Building a New Life
William Holland lived at the cemetery for a year, then in 1867 moved to his own property just down the road. In his new house, Holland raised a family. Unfortunately, William’s first wife, Eliza, died in 1868. He remarried in 1871 to Ruth Miller Holland, who gave birth to two children—Josephine in 1872 and William in 1874. Both children lived to be adults, but Ruth died in 1878 leaving William to care for both of their children alone.
The Hollands were part of a thriving African American community centered on the national cemetery. Most of the people living there were veterans of the 111th United States Colored Infantry and their families. The community was aptly named Cemetery and included farms, homes, churches, and a school.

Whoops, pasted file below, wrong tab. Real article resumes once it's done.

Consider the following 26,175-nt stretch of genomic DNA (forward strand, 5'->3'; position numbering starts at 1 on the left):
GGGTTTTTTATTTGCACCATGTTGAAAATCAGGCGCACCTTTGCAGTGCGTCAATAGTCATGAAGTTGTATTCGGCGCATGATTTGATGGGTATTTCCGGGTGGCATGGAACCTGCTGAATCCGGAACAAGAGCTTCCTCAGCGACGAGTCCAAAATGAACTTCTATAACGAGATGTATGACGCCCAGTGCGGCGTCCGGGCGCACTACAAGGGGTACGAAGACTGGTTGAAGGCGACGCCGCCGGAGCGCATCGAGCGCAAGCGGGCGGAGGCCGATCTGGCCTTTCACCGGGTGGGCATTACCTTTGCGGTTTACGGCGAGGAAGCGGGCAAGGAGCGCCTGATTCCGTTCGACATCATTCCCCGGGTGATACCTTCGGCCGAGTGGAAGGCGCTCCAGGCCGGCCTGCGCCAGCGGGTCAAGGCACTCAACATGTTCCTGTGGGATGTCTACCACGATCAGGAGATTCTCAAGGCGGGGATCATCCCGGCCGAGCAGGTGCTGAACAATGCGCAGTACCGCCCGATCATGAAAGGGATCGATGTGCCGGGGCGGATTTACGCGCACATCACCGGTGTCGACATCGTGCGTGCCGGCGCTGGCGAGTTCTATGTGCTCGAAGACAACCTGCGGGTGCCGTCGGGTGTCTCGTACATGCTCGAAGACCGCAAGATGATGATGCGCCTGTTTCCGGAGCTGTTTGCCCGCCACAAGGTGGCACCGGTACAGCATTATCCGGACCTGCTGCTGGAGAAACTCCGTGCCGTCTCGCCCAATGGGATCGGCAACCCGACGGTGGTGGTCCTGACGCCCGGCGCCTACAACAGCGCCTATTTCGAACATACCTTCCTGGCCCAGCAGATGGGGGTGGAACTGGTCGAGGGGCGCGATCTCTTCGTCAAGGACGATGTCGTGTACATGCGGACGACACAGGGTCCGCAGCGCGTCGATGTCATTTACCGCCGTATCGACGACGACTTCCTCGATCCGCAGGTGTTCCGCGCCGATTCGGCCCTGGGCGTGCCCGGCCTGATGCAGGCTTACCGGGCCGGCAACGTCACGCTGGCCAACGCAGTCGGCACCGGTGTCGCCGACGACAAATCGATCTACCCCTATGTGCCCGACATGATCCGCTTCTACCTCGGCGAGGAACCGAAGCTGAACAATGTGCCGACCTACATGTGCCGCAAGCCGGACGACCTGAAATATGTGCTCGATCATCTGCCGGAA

Did You Know?
The Kentuckians of the Orphan Brigade began their Confederate service in Clarksville, Tennessee. They were called orphans because their home state did not secede from the Union. More...